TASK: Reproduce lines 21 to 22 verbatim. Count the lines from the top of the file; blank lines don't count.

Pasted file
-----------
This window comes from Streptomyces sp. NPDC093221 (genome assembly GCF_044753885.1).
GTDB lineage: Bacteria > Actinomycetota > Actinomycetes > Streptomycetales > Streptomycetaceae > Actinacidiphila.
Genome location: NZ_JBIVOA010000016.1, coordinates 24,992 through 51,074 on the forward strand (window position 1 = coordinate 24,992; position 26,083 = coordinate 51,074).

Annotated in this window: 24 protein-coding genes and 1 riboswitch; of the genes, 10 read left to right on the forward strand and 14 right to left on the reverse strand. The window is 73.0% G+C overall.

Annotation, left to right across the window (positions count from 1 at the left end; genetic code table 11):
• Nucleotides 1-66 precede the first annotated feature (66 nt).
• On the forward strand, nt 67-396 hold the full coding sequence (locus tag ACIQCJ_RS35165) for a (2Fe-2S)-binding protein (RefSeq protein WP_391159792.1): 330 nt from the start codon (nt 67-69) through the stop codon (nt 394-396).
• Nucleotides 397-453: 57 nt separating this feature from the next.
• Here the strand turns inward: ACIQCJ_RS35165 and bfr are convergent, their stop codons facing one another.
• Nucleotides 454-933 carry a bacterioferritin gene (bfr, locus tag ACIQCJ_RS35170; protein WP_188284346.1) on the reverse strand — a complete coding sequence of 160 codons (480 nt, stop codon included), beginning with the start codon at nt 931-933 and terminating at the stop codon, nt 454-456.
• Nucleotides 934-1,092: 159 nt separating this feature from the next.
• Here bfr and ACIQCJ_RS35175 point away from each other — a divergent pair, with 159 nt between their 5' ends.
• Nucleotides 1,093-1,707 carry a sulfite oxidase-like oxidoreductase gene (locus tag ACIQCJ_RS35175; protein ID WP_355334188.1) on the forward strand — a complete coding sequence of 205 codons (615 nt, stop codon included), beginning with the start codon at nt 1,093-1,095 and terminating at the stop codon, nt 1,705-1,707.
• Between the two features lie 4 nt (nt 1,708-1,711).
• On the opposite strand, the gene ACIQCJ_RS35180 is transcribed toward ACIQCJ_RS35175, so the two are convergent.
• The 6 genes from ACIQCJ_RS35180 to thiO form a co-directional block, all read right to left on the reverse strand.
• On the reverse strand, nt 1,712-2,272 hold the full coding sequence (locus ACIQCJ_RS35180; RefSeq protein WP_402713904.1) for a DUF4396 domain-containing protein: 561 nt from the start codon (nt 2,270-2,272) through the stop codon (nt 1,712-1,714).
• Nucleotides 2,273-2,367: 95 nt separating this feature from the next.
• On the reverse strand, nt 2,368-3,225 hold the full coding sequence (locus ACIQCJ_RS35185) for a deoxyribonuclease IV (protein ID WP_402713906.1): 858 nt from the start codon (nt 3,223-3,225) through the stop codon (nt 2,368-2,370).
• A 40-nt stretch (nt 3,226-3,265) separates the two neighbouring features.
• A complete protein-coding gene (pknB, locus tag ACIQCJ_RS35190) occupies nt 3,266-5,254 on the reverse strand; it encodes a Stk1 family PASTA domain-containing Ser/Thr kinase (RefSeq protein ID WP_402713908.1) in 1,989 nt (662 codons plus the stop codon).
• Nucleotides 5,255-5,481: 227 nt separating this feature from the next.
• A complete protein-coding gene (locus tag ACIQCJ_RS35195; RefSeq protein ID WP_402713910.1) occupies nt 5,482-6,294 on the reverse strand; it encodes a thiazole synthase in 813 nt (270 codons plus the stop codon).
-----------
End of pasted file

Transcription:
• A complete protein-coding gene (pknB, locus tag ACIQCJ_RS35190) occupies nt 3,266-5,254 on the reverse strand; it encodes a Stk1 family PASTA domain-containing Ser/Thr kinase (RefSeq protein ID WP_402713908.1) in 1,989 nt (662 codons plus the stop codon).
• Nucleotides 5,255-5,481: 227 nt separating this feature from the next.